Internationally-renowned Bangladeshi photographer Shahidul Alam, arrested after his interview to Al Jazeera and posts on social media that criticised the Bangladesh government last year, has recently talked to the Deccan Chronicle.
He is currently out on bail. If convicted, Alam could face a maximum of 14 years in jail.
What inspired you to become a social activist, photographer and a teacher?
Shahidul: It was while I was at university doing my PhD that I got involved with the Socialist Worker’s Party in the United Kingdom. We were involved with the Solidarity Trade Union Movement in Poland.
My involvement extended to race, gender and class rights. I wanted to play a role in ensuring social justice. It wasn’t clear how I would do it, but photography seemed an obvious choice.
Once I held a camera, there was no looking back.
In your Al Jazeera interview, you mentioned that the 2018 protest had “larger” factors. According to you, what were those factors?
Shahidul: Some factors were discontent that had been brewing for some time which included the financial scandals (like Hallmark), the looting of Tk 22,500 crore from the banks (CPD report), the numerous instances of extrajudicial killings and disappearances and the wide-scale harassment and arrests of dissidents and opposition activists, (all widely reported in the media) were reason enough.
But the fact that the Bangladeshi economy was designed specifically to serve the rich was a festering wound. According to Global Financial Integrity (GFI), USD 9.7 billion had been siphoned from Bangladesh in 2013 alone.
Your arrest was in the news. What exactly happened on the night of your arrest?
Shahidul: I had earlier given an interview to Al Jazeera TV where I mentioned these issues. Later, I went out again to file reports and was alone in the flat uploading content. I was talking to a BBC reporter, in preparation for interviews that I was going to give the following morning. I was alone in the flat.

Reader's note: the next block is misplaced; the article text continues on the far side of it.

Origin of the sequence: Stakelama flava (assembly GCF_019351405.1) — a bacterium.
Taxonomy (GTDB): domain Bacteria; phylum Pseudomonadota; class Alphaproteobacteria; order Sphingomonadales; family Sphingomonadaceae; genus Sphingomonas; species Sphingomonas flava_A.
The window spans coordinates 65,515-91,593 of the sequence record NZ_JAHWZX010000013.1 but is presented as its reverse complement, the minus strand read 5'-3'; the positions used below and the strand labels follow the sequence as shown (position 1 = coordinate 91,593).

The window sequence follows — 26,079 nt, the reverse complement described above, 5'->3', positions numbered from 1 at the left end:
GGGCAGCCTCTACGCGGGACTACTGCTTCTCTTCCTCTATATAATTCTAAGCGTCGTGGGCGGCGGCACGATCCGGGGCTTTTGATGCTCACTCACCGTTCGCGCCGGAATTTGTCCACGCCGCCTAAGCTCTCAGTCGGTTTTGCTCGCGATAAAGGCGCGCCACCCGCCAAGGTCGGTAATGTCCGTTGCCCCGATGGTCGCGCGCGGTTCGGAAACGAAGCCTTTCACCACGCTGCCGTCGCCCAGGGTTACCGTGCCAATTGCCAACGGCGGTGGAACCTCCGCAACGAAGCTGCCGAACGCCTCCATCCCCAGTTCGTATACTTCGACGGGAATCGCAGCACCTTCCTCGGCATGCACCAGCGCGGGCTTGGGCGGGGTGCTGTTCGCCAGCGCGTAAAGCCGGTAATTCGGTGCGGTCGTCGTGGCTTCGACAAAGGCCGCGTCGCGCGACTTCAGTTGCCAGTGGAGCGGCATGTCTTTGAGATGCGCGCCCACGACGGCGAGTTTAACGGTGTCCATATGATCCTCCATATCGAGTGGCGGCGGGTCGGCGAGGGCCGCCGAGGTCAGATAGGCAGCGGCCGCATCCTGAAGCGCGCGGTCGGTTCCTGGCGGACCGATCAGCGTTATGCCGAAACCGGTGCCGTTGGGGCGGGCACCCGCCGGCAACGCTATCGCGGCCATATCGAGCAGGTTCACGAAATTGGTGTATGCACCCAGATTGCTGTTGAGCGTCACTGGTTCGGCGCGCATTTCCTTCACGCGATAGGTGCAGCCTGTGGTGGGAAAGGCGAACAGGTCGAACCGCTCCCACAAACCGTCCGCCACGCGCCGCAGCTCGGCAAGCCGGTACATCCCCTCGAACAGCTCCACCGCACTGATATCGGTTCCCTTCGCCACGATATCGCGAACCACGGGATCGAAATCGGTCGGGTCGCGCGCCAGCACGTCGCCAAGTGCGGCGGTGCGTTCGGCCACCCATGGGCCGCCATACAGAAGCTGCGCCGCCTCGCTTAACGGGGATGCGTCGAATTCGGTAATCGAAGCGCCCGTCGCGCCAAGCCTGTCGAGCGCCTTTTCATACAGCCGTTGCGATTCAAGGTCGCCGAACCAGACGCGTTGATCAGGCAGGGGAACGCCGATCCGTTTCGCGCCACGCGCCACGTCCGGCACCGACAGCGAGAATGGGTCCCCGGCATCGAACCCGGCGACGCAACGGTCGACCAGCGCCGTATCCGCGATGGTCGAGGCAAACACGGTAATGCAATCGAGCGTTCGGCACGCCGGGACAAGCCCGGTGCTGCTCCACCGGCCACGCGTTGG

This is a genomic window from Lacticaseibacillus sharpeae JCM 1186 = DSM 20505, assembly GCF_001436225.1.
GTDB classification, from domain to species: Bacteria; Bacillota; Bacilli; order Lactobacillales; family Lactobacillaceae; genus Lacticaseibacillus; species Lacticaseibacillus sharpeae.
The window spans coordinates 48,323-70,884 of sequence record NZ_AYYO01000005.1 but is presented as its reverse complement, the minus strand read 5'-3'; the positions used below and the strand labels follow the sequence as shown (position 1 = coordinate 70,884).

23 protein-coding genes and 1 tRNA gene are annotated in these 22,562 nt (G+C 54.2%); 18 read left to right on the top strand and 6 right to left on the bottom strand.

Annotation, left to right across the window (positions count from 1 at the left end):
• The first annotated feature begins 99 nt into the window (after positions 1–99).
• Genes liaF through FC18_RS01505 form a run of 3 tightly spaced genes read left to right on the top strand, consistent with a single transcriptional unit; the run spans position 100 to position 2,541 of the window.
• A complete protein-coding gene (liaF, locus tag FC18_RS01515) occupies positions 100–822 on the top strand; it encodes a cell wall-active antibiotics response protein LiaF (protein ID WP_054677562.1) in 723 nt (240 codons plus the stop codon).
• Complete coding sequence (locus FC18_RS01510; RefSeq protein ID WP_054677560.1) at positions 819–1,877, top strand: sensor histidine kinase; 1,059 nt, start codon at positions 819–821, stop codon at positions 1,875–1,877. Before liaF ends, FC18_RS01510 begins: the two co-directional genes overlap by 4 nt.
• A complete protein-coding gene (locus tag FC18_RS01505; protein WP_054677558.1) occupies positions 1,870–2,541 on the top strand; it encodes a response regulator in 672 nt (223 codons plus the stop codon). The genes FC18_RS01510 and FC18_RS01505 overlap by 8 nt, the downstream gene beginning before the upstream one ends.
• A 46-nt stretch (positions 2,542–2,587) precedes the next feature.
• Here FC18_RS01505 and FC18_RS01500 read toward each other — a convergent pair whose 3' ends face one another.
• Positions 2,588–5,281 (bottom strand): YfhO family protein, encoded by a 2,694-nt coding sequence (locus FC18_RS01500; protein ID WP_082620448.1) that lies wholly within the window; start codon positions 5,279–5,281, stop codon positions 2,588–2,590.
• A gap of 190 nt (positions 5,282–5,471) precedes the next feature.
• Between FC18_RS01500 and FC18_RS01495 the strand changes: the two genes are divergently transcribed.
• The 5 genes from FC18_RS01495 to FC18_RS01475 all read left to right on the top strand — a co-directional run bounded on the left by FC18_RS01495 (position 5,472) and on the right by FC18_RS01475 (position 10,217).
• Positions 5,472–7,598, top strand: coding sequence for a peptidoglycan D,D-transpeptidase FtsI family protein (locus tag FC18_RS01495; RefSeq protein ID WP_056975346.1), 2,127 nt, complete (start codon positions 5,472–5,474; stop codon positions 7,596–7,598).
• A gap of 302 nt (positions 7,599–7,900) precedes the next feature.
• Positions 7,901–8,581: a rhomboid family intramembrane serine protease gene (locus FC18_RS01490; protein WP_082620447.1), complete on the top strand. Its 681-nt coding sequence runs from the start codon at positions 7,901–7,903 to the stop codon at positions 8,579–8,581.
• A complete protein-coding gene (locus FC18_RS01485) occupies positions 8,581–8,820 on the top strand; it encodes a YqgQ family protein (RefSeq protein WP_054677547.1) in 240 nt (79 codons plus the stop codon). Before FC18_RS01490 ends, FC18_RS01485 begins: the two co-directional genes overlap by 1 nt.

The doorbell rang and a young woman with short hair addressed me as ‘Uncle Shahidul’. Ours is an open house and many activists and students of both me and my partner Rahnuma Ahmed often pass through. I thought she must have been one of Rahnuma’s students.
As soon as I opened the door, about 5 or six plainclothes men walked in and got hold of me. I know enough about the Bangladeshi reality to work out what was going on, and my initial attempt was to resist as long as I could and scream for attention to ensure that my ‘disappearance’ was at least noticed.
As I was resisting, I was literally picked up and was pushed into the lift in a horizontal position, with my head being shoved in. Once the lift reached the ground floor, I was shoved into a van. I continued screaming and kept my legs out to prevent them from closing the door.
It was when they said, ‘close the door anyway’ that I brought my legs in but wedged it apart with my feet. They forced me in, handcuffed me behind my back and blindfolded me.
I continued screaming and when they tried to cover my face, I bit the person’s hand. I was then driven to a location, made to walk up, down and around and weights put on my head.
I heard someone asking for the pins. I was made to sit down on a wooden chair with my hands behind my back and asked for the passwords for my laptop and phones.